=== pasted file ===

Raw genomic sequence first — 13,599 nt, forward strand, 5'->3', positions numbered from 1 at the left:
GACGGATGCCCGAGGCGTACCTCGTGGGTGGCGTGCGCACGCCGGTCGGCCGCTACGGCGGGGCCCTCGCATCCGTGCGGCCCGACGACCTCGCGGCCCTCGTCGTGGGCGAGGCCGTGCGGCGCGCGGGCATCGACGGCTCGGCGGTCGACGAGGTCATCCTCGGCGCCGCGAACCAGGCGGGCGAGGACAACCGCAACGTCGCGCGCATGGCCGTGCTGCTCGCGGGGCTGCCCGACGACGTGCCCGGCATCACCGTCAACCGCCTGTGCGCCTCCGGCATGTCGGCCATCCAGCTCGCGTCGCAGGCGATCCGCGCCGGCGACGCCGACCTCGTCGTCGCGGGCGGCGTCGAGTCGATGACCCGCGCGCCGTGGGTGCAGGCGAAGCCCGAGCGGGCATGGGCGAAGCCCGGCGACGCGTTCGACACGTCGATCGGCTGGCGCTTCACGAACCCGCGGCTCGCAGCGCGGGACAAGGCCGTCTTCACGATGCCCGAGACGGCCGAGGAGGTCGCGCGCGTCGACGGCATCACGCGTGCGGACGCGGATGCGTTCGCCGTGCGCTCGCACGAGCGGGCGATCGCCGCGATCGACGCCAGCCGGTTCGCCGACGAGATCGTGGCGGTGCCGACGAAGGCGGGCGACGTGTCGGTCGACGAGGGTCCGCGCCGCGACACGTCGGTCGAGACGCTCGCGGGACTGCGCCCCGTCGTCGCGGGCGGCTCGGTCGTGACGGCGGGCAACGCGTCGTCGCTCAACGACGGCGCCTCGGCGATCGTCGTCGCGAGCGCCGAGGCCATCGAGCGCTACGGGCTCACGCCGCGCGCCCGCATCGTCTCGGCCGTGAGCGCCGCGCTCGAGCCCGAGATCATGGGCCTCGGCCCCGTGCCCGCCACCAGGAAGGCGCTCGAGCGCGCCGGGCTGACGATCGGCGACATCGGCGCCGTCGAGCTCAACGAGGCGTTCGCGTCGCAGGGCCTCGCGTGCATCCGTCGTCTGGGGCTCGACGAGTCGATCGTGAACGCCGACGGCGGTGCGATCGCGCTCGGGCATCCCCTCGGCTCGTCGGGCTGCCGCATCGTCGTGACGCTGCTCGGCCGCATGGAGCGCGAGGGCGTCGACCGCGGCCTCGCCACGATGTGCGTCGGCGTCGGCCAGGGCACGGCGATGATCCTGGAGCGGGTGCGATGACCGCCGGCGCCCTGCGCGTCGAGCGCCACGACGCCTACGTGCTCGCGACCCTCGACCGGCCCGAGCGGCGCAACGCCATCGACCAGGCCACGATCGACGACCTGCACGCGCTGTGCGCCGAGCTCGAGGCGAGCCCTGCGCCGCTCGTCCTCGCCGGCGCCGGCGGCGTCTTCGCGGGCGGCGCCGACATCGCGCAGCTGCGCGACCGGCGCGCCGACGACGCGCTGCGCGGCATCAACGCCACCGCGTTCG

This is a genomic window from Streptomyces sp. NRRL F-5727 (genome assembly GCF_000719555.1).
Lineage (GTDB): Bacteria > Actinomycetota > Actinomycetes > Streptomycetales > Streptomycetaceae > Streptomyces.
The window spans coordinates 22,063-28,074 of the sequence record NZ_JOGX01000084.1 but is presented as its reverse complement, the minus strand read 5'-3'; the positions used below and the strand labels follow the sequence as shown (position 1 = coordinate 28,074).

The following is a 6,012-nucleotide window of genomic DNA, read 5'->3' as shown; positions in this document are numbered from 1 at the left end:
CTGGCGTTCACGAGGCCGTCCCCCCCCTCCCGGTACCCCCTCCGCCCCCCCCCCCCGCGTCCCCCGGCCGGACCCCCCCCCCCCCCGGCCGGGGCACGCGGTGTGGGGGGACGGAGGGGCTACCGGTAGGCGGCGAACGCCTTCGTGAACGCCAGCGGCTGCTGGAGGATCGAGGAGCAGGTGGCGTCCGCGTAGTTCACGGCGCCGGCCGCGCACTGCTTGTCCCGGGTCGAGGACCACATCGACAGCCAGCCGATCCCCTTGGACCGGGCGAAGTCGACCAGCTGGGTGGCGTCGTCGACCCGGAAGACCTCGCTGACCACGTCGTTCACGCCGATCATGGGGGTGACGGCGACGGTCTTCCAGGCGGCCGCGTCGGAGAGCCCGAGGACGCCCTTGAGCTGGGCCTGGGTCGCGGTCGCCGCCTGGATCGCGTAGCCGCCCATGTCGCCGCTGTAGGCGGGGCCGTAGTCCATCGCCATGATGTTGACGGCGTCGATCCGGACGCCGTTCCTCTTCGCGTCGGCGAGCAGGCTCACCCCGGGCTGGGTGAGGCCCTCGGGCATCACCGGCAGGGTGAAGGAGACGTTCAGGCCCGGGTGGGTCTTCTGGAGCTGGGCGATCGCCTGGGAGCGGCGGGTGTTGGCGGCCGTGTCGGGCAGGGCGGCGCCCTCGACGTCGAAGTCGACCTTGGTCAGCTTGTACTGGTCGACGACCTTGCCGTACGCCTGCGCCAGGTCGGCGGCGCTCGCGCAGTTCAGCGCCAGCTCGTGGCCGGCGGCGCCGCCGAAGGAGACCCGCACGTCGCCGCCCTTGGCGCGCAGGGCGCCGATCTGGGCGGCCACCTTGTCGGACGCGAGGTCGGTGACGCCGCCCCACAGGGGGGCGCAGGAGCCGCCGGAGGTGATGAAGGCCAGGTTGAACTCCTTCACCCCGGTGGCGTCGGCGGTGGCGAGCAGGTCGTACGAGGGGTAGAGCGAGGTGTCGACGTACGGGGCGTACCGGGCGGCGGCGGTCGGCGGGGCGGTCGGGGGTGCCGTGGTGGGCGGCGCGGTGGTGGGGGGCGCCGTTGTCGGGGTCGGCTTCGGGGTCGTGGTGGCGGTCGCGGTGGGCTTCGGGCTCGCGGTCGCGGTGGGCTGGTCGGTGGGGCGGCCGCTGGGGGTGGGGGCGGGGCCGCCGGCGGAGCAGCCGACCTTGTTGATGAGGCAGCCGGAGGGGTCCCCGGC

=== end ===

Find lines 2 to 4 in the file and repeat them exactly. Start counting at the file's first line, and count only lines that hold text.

GACGGATGCCCGAGGCGTACCTCGTGGGTGGCGTGCGCACGCCGGTCGGCCGCTACGGCGGGGCCCTCGCATCCGTGCGGCCCGACGACCTCGCGGCCCTCGTCGTGGGCGAGGCCGTGCGGCGCGCGGGCATCGACGGCTCGGCGGTCGACGAGGTCATCCTCGGCGCCGCGAACCAGGCGGGCGAGGACAACCGCAACGTCGCGCGCATGGCCGTGCTGCTCGCGGGGCTGCCCGACGACGTGCCCGGCATCACCGTCAACCGCCTGTGCGCCTCCGGCATGTCGGCCATCCAGCTCGCGTCGCAGGCGATCCGCGCCGGCGACGCCGACCTCGTCGTCGCGGGCGGCGTCGAGTCGATGACCCGCGCGCCGTGGGTGCAGGCGAAGCCCGAGCGGGCATGGGCGAAGCCCGGCGACGCGTTCGACACGTCGATCGGCTGGCGCTTCACGAACCCGCGGCTCGCAGCGCGGGACAAGGCCGTCTTCACGATGCCCGAGACGGCCGAGGAGGTCGCGCGCGTCGACGGCATCACGCGTGCGGACGCGGATGCGTTCGCCGTGCGCTCGCACGAGCGGGCGATCGCCGCGATCGACGCCAGCCGGTTCGCCGACGAGATCGTGGCGGTGCCGACGAAGGCGGGCGACGTGTCGGTCGACGAGGGTCCGCGCCGCGACACGTCGGTCGAGACGCTCGCGGGACTGCGCCCCGTCGTCGCGGGCGGCTCGGTCGTGACGGCGGGCAACGCGTCGTCGCTCAACGACGGCGCCTCGGCGATCGTCGTCGCGAGCGCCGAGGCCATCGAGCGCTACGGGCTCACGCCGCGCGCCCGCATCGTCTCGGCCGTGAGCGCCGCGCTCGAGCCCGAGATCATGGGCCTCGGCCCCGTGCCCGCCACCAGGAAGGCGCTCGAGCGCGCCGGGCTGACGATCGGCGACATCGGCGCCGTCGAGCTCAACGAGGCGTTCGCGTCGCAGGGCCTCGCGTGCATCCGTCGTCTGGGGCTCGACGAGTCGATCGTGAACGCCGACGGCGGTGCGATCGCGCTCGGGCATCCCCTCGGCTCGTCGGGCTGCCGCATCGTCGTGACGCTGCTCGGCCGCATGGAGCGCGAGGGCGTCGACCGCGGCCTCGCCACGATGTGCGTCGGCGTCGGCCAGGGCACGGCGATGATCCTGGAGCGGGTGCGATGACCGCCGGCGCCCTGCGCGTCGAGCGCCACGACGCCTACGTGCTCGCGACCCTCGACCGGCCCGAGCGGCGCAACGCCATCGACCAGGCCACGATCGACGACCTGCACGCGCTGTGCGCCGAGCTCGAGGCGAGCCCTGCGCCGCTCGTCCTCGCCGGCGCCGGCGGCGTCTTCGCGGGCGGCGCCGACATCGCGCAGCTGCGCGACCGGCGCGCCGACGACGCGCTGCGCGGCATCAACGCCACCGCGTTCG

This is a genomic window from Streptomyces sp. NRRL F-5727 (genome assembly GCF_000719555.1).
Lineage (GTDB): Bacteria > Actinomycetota > Actinomycetes > Streptomycetales > Streptomycetaceae > Streptomyces.